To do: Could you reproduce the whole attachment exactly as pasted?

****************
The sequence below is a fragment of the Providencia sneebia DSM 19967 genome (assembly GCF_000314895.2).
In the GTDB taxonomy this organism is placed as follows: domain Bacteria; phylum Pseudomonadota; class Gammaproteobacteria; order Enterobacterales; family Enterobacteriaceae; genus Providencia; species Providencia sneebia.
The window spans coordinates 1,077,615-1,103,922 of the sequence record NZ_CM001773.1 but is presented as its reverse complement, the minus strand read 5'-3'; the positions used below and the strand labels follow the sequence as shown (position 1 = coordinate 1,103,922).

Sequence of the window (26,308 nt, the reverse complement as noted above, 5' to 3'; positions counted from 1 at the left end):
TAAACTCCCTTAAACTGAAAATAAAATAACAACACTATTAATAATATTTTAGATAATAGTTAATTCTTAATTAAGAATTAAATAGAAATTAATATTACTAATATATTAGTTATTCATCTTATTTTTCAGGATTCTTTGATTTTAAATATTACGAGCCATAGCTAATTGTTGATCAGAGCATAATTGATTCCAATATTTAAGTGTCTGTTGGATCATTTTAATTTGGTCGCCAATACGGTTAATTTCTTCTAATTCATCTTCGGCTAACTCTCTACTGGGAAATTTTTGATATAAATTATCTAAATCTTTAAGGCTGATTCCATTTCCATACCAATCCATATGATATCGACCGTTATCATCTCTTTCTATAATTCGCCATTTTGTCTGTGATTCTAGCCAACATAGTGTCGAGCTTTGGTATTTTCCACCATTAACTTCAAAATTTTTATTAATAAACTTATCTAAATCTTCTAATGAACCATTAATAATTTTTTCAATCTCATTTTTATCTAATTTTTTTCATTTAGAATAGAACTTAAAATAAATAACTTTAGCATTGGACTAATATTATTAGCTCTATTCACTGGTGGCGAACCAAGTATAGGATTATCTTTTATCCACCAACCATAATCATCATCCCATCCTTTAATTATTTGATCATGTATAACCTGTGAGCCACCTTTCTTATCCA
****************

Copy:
The sequence below is a fragment of the Providencia sneebia DSM 19967 genome (assembly GCF_000314895.2).
In the GTDB taxonomy this organism is placed as follows: domain Bacteria; phylum Pseudomonadota; class Gammaproteobacteria; order Enterobacterales; family Enterobacteriaceae; genus Providencia; species Providencia sneebia.
The window spans coordinates 1,077,615-1,103,922 of the sequence record NZ_CM001773.1 but is presented as its reverse complement, the minus strand read 5'-3'; the positions used below and the strand labels follow the sequence as shown (position 1 = coordinate 1,103,922).

Sequence of the window (26,308 nt, the reverse complement as noted above, 5' to 3'; positions counted from 1 at the left end):
TAAACTCCCTTAAACTGAAAATAAAATAACAACACTATTAATAATATTTTAGATAATAGTTAATTCTTAATTAAGAATTAAATAGAAATTAATATTACTAATATATTAGTTATTCATCTTATTTTTCAGGATTCTTTGATTTTAAATATTACGAGCCATAGCTAATTGTTGATCAGAGCATAATTGATTCCAATATTTAAGTGTCTGTTGGATCATTTTAATTTGGTCGCCAATACGGTTAATTTCTTCTAATTCATCTTCGGCTAACTCTCTACTGGGAAATTTTTGATATAAATTATCTAAATCTTTAAGGCTGATTCCATTTCCATACCAATCCATATGATATCGACCGTTATCATCTCTTTCTATAATTCGCCATTTTGTCTGTGATTCTAGCCAACATAGTGTCGAGCTTTGGTATTTTCCACCATTAACTTCAAAATTTTTATTAATAAACTTATCTAAATCTTCTAATGAACCATTAATAATTTTTTCAATCTCATTTTTATCTAATTTTTTTCATTTAGAATAGAACTTAAAATAAATAACTTTAGCATTGGACTAATATTATTAGCTCTATTCACTGGTGGCGAACCAAGTATAGGATTATCTTTTATCCACCAACCATAATCATCATCCCATCCTTTAATTATTTGATCATGTATAACCTGTGAGCCACCTTTCTTATCCA